Quarter-horse reins in interest
BACK in Gracemere for the first time in nine years, Scott Fraser survived his mates' welcome-back drinks and bought himself a special gelding at the National QuarterHorse Sales yesterday.
At Gracemere Saleyards from Victoria, especially for Australia's biggest quarterhorse sale, Mr Fraser and partner Linda Fletcher bought a gelding, Shortys Special.
The couple scooped it up for $2250, and taking into account its sentimental value, are extremely happy with the buy.
"I rode the horse's father, Special Oak, who was showed by Greg Jolly.
"I lopped him down before he was showed.''
This goes back to when Mr Fraser worked at Barcaldine in 2000. He has been on horses much longer than he had ever been at school.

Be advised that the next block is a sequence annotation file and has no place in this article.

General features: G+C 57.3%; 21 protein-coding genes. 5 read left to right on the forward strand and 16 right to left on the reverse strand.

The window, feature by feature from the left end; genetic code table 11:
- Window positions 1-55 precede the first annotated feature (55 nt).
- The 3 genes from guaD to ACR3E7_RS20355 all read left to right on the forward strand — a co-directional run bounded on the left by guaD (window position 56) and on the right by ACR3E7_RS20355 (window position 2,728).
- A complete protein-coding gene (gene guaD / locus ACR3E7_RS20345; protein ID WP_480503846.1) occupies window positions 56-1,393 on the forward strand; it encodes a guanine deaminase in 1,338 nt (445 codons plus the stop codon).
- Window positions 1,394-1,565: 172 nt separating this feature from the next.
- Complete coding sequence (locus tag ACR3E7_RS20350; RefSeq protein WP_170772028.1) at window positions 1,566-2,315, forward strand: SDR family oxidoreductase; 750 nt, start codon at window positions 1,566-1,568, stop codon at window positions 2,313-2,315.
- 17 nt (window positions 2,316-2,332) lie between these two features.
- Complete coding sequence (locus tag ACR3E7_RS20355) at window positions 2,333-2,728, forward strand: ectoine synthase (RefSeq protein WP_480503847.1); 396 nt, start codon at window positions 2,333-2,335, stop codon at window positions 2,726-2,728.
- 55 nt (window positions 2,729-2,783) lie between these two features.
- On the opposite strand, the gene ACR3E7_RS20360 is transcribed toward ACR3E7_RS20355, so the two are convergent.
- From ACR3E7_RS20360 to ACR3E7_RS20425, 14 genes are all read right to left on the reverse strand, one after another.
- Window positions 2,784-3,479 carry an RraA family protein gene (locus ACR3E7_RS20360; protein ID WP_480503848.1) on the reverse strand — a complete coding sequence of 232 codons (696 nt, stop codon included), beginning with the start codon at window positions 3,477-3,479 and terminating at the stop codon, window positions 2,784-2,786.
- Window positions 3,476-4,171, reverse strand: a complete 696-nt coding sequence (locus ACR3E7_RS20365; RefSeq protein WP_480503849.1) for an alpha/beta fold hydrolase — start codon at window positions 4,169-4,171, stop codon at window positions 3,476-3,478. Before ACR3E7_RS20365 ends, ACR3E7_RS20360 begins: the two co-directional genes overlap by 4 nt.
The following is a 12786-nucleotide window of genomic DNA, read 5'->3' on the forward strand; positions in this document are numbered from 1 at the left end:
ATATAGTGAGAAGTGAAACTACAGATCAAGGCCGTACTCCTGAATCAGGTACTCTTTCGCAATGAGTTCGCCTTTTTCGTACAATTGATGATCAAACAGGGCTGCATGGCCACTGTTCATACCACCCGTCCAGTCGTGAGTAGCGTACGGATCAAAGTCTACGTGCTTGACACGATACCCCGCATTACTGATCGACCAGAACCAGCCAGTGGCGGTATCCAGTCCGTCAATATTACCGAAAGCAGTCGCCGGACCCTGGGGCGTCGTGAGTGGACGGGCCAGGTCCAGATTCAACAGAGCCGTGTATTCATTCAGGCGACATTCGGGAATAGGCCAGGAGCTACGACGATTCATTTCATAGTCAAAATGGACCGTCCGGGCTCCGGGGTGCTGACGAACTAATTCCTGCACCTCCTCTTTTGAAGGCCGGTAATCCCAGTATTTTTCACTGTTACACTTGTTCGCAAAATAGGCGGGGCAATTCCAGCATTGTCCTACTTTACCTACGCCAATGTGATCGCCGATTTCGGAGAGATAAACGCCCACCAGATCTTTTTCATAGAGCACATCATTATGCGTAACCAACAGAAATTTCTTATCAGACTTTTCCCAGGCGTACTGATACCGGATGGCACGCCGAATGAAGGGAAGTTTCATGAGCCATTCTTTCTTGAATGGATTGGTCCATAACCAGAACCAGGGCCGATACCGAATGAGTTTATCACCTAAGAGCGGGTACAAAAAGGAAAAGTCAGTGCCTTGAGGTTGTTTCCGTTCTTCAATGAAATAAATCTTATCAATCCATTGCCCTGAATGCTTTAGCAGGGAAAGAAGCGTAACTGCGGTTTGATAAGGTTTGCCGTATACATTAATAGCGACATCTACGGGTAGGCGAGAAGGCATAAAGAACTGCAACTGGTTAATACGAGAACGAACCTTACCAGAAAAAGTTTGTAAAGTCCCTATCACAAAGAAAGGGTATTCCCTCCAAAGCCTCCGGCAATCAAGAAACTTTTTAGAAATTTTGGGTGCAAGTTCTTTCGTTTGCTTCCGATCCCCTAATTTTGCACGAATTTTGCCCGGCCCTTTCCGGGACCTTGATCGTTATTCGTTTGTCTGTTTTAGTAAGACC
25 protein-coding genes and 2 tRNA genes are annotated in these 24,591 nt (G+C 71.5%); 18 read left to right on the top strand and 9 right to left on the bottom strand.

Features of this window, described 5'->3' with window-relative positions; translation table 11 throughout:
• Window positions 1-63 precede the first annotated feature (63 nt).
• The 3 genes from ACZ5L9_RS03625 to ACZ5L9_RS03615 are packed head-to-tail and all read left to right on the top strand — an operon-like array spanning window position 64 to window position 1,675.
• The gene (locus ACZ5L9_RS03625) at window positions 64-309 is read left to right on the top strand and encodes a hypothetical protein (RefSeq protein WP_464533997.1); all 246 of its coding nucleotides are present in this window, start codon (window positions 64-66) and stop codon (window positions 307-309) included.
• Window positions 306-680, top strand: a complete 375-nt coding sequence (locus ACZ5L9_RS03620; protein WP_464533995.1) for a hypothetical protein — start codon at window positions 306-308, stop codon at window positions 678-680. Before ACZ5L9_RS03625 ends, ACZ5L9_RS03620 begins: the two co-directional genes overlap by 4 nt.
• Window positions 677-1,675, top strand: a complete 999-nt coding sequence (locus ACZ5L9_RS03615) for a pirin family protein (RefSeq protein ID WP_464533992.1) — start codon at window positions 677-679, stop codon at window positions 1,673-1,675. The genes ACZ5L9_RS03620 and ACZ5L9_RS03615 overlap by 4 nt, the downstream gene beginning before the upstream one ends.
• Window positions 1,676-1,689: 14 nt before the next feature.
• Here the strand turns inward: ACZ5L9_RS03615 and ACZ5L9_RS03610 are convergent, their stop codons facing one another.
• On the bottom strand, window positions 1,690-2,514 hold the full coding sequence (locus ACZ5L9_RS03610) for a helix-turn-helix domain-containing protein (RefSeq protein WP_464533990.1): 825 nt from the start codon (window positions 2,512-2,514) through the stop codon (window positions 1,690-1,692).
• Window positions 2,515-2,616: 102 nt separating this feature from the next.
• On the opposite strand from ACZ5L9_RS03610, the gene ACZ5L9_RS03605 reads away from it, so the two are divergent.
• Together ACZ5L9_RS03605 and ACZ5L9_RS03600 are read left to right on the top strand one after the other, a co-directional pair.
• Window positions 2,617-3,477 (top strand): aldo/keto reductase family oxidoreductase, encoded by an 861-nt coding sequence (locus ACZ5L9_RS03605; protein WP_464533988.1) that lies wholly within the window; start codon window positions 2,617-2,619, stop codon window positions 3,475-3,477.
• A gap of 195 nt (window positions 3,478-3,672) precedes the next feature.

"My dad was a drover and I got on my first horse when I was two,'' he said.
Recognising Shortys Special's family background, Mr Fraser decided to take a look and liked what he saw ? "a very quiet horse''.
With the idea that Shortys Special would be a great horse for Ms Fletcher to train he rang her at home in Nar Nar Groon, Victoria.
"He rang me up and said: 'They've got this horse I just love him','' she said.
With a new horse to train on the horizon Linda made the trip to Gracemere and put in a bid.
While the two were hoping to spend $1800 to $2000 they were happy to spend a little over, considering it still to be a cheap buy.
As for the sales themselves Peter Coulson, Elders horse sales co-ordinator, said they had a successful day.
"We sold 97 horse from a catalogue of 145 horses day and expect to sell 240 tomorrow.''
The average horse price was $4050, while the average for a ridden colt was $7300 and $2150 for a led colt.
Two ridden colts made top dollar yesterday, selling for $19,000 each.
A sales record was made with the sale of two ridden geldings, each going for $13,000.
Today all female quarter-horses will be sold and are expected to fetch a greater price than their male counterparts.